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Bridges, Sir William Throsby (1861–1915)

from Sun (Sydney)

William Bridges, by Alice Mills, n.d.

William Bridges, by Alice Mills, n.d.

Australian War Memorial, A02867

Even those who during the late Major-General Bridges's 30 years connection with Australia's defence forces were alienated by his cold, metallic, professional personality feel to-day that his death is a bitter loss to our expeditionary forces. He was unquestionably the most capable of our senior officers.

A thorough student, equipped with strong executive faculties, he was regarded more as the military organiser than the fighting man. But that he had the martial qualities of heart as well as head he showed when occasion gave the opportunity–never better, perhaps, than when in face of death, this week, he was, as General Hamilton cabled, "quite cheery."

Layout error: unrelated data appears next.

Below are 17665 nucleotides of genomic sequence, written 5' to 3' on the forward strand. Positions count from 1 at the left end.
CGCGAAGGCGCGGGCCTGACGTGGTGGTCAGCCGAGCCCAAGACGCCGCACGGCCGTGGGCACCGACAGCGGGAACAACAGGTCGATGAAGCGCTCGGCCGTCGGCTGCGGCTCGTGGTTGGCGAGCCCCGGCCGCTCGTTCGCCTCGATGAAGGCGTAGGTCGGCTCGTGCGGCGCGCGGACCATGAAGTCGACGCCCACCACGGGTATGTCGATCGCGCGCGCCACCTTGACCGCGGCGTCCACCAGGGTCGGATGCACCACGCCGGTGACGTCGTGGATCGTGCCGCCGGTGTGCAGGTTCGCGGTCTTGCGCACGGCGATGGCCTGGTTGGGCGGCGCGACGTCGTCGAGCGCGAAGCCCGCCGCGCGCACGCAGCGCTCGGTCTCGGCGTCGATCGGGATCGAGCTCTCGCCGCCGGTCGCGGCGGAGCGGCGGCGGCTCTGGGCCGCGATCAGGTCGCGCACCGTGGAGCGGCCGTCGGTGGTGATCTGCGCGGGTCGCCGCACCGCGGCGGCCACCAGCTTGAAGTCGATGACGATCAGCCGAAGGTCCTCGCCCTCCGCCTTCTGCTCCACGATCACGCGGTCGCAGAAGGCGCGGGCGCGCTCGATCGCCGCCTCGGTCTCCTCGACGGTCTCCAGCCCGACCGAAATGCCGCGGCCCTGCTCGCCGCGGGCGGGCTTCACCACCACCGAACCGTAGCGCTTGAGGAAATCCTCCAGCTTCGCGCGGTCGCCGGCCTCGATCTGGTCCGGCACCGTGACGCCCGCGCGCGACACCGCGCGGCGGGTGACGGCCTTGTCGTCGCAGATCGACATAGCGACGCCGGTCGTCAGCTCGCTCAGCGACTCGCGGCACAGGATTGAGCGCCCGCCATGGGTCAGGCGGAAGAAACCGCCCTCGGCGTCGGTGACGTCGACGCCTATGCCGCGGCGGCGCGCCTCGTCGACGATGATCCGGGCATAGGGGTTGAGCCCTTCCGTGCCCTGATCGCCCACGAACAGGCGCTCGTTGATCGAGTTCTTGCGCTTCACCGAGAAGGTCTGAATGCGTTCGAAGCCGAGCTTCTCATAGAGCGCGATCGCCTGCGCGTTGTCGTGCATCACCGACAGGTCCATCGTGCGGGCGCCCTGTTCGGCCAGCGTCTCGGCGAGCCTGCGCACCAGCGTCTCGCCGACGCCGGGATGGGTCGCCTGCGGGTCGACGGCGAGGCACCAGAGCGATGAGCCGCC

General Bridges belonged to the Kitchener school of men in manners as well as methods. He sacrificed sympathy for efficiency. He never obtained strong personal loyalty from his associates, but the efficiency of his work commanded their admiration and secured their best efforts. When General Bridges got to Egypt he found a "Kitchener man" of a different type–General Birdwood, the bright, communicative, sympathetic, little man, selected by Kitchener as comrade for many of his most difficult days. The two generals found common ground in their genuine admiration of each other's methods, and General Birdwood selected the Australian leader as second in command of the Australasian Army Corps. If the Turkish shell had got the Indian Army officer instead of the Australian, General Bridges would have succeeded to the control of the difficult operations at Gaba Tepe.